Travel Time with Tanmay -5: Lessons from a solo roadtrip

If you’ve been a long time reader or just generally know me, you would know that travel is an experience I really enjoy and will continue to do so for a long time to come. The Great Plague of 2019, which is still on as of typing this, did bring a lot of heartache with the inability to travel in 2020 and a large part of 2021, but by the end of the latter year, I did want to make a trip whose sole agenda was travelling for the sake of it. I also wanted to make the best of the year end shut down at work and hence really, really, REALLY wanted to head out.

Some of you would know how I vehemently prefer not travelling alone. The main reason being that one shouldn’t have to make memories alone, but the second reason being that I the last time I had done so I was abandoned in Hanoi by AHK and that’s not fun. In the past, I have had to cancel plans due to the lack of company, but this time round, despite not finding anyone to travel with, I persisted — half out of spite and half out of not missing my last chance to travel before the plague rose again.

After my brother in law made an expert itinerary, the plan distilled into a 1,500km drive through Karnataka exploring hills, beaches and forests.
Now, this post isn’t so much about the trip itself, that’s been documented elsewhere, but it is about the few lessons I learnt on the trip. Nor is this going to be some Eat, Pray, Love type story of finding some inner peace, but one of what I reflected upon after 8 days on the road with my trusty car.

Lessons in body management

  1. Your bladder can hold a lot more than you think
    I don’t like stopping while driving because it really ruins the fun and the pace of the journey. I do love drinking water because it is the best beverage ever. I dislike using public loos. Together, this means that I ended up pushing my bladder a lot more than one probably should, to the point that I was surprised myself. I didn’t know that the inner tank could really hold on for that long. Side note: there is an inverse relation between the perception of passing of time and the fullness of one’s bladder. [Necessary disclaimer: this was performed because of extreme conditions, don’t try this at home kids.]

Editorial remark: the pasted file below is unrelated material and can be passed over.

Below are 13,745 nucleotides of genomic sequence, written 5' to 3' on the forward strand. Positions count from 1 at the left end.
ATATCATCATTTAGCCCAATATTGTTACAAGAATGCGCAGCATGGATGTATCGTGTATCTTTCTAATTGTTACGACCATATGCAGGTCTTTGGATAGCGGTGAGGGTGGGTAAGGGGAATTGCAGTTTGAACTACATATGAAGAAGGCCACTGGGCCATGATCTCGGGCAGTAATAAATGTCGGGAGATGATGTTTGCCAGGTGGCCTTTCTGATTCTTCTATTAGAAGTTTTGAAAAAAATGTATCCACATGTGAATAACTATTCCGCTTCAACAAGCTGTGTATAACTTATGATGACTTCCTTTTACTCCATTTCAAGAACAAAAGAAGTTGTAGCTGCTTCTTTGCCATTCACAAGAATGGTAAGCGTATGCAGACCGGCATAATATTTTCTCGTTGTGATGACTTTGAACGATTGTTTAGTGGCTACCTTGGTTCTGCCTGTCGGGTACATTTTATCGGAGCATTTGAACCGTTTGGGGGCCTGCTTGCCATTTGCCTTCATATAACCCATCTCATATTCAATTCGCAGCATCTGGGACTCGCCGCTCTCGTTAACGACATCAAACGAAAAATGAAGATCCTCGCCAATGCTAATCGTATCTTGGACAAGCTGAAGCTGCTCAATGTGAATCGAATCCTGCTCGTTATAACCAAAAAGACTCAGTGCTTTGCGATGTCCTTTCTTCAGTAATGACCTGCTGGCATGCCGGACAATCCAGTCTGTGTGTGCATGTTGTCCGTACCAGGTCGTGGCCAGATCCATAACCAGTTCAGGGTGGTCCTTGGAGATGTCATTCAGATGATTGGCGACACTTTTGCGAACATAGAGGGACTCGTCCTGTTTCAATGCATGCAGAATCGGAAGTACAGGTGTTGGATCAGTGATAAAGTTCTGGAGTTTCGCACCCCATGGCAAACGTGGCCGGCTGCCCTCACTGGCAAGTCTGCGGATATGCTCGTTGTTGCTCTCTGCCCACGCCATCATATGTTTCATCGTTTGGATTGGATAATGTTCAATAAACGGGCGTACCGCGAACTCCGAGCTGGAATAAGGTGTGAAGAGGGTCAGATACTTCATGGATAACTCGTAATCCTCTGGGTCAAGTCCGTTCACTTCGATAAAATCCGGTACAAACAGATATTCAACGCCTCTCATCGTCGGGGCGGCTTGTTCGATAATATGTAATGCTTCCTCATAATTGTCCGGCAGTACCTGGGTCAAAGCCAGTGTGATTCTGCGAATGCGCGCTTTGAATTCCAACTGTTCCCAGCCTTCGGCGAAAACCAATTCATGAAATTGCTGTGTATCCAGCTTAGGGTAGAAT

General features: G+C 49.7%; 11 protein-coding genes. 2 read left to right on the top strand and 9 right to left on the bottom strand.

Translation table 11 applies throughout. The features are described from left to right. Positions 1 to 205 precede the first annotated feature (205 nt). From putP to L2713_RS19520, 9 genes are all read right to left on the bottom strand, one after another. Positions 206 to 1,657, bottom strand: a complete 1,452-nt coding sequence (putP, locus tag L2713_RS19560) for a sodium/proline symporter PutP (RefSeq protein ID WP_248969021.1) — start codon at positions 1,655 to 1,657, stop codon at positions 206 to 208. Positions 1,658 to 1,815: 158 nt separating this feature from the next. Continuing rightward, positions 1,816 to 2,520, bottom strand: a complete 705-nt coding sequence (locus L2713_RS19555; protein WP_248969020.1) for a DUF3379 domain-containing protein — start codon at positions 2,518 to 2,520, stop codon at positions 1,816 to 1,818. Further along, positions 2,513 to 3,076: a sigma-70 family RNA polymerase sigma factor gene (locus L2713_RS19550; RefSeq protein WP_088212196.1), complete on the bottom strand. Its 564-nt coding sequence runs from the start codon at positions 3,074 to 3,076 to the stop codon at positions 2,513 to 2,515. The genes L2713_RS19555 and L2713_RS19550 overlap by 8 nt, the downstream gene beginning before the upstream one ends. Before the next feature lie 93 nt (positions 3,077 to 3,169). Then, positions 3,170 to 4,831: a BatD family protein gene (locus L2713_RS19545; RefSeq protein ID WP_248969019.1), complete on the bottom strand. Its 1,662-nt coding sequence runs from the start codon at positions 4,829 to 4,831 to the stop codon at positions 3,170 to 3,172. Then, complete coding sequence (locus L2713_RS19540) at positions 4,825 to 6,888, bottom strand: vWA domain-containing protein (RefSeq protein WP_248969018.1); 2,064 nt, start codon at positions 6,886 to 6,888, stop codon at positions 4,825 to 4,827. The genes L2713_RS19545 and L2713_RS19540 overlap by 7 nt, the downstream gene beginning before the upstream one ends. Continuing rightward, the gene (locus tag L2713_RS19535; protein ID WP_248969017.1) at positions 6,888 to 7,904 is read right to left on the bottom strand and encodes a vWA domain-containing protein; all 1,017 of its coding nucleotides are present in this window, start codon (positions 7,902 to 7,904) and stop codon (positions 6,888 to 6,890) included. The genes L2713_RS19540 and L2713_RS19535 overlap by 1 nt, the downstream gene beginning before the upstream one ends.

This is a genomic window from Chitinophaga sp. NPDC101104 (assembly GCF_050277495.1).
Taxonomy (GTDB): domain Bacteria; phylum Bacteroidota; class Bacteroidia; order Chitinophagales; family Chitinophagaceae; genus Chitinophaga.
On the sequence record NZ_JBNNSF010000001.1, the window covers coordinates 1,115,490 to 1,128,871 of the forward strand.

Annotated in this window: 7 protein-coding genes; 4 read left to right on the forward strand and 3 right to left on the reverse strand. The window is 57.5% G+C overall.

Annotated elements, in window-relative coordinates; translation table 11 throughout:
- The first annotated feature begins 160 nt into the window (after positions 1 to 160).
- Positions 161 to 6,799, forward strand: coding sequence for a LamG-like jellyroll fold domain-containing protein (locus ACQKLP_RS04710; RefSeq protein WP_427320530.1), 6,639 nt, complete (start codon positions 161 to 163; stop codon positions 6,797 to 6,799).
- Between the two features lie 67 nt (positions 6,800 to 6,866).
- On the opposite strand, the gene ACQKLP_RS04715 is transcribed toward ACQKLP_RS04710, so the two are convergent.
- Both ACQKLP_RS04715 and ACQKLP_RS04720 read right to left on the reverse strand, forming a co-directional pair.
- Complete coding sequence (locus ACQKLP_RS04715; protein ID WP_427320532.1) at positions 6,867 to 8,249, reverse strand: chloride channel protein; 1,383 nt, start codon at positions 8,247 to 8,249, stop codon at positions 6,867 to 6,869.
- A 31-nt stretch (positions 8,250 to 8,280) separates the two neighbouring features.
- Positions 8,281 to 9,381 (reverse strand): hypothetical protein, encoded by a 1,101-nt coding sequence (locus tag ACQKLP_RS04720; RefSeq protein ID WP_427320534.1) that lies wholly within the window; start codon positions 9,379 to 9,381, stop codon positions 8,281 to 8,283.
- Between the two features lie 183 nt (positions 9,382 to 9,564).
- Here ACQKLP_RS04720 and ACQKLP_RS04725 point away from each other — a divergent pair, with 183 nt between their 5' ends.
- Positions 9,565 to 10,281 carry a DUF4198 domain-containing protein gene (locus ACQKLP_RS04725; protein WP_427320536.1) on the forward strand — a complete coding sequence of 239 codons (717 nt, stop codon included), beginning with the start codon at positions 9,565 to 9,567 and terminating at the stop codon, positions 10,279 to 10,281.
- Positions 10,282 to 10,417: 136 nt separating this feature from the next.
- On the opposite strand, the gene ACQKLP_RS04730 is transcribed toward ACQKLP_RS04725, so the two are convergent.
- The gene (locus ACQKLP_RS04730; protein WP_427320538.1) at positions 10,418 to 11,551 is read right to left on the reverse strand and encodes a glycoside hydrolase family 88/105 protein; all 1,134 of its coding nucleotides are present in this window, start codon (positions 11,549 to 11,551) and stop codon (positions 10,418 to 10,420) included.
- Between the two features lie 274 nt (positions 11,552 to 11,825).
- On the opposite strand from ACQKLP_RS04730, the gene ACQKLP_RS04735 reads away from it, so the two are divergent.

2. Your skin tans much, much faster than you realise
    I’ve written about the importance of sunscreen before and I got yet another practical reminder of this while driving in the hot sun. I was super generous with my application of sunscreen and tried my best to create makeshift shade in the car while I was on tree-less highways, but the sun has a sneaky way of finding itself in the exact spot you were getting it to avoid and leaving its big, bold brand with a generous dose of melanin. Point being, just know that how much ever you thought you would tan, you’d come back 1.5x more at the very least. So be prepped with SPF 1000 or something if you need.
  3. Leg cramps hurt and hurt bad
    I drove a manual transmission through this journey and because a lot of my travel was through winding ghat roads, I must’ve made a few thousand gear shifts along the way, that is not even hyperbole. Each shift meant my left leg would have to depress the clutch fully and while that’s fine the first 300 times, at the 351st time it’s going to protest. To paint this picture more clearly, imagine yourself winding up a steep road; you’ve the picturesque and deep valley to your left; a full laden truck with no working lights in front of you; an idiot who needs to overtake and just as the road is turning, your left leg says, “That’s it, I need a break” and you feel that cramp coming in; your eye has already begun twitching and your bladder’s anyway already full. The result? You’re sat in the car doing an awkward dance of stomping the floor trying to ease the leg while simultaneously massaging the calf with one hand and steering with the other and cursing all and sundry. Not fun. The lesson? Take breaks and stretch dammit.
  4. You can absolutely eat all your day’s calories in one meal
    For reasons elaborated in point #1, I would eat light at the start of a long driving day and eat heavy at the end. As a result I legitimately did not feel hungry while I drove. No stops to eat B-) Did I eat for two at dinner? Yes. Did I eat like this even on non-driving days? Also yes. What? I’m a hungry person okay, don’t judge.

Lessons in trip/road management

  1. Get your lights checked
    No, really. Get those headlamps checked and serviced or whatever. I knew I had bad lamps and got mine changed thankfully. And good god did that make a difference. Yes, Robert Frost warned us that the “woods are lovely, dark and deep” but he doesn’t tell you exactly how dark they really get. When I say dark, I mean pitch black, void of the abyss, dark like my soul level dark and poor headlamps in such a condition basically mean pull over and camp out. Good luck with surviving the night there.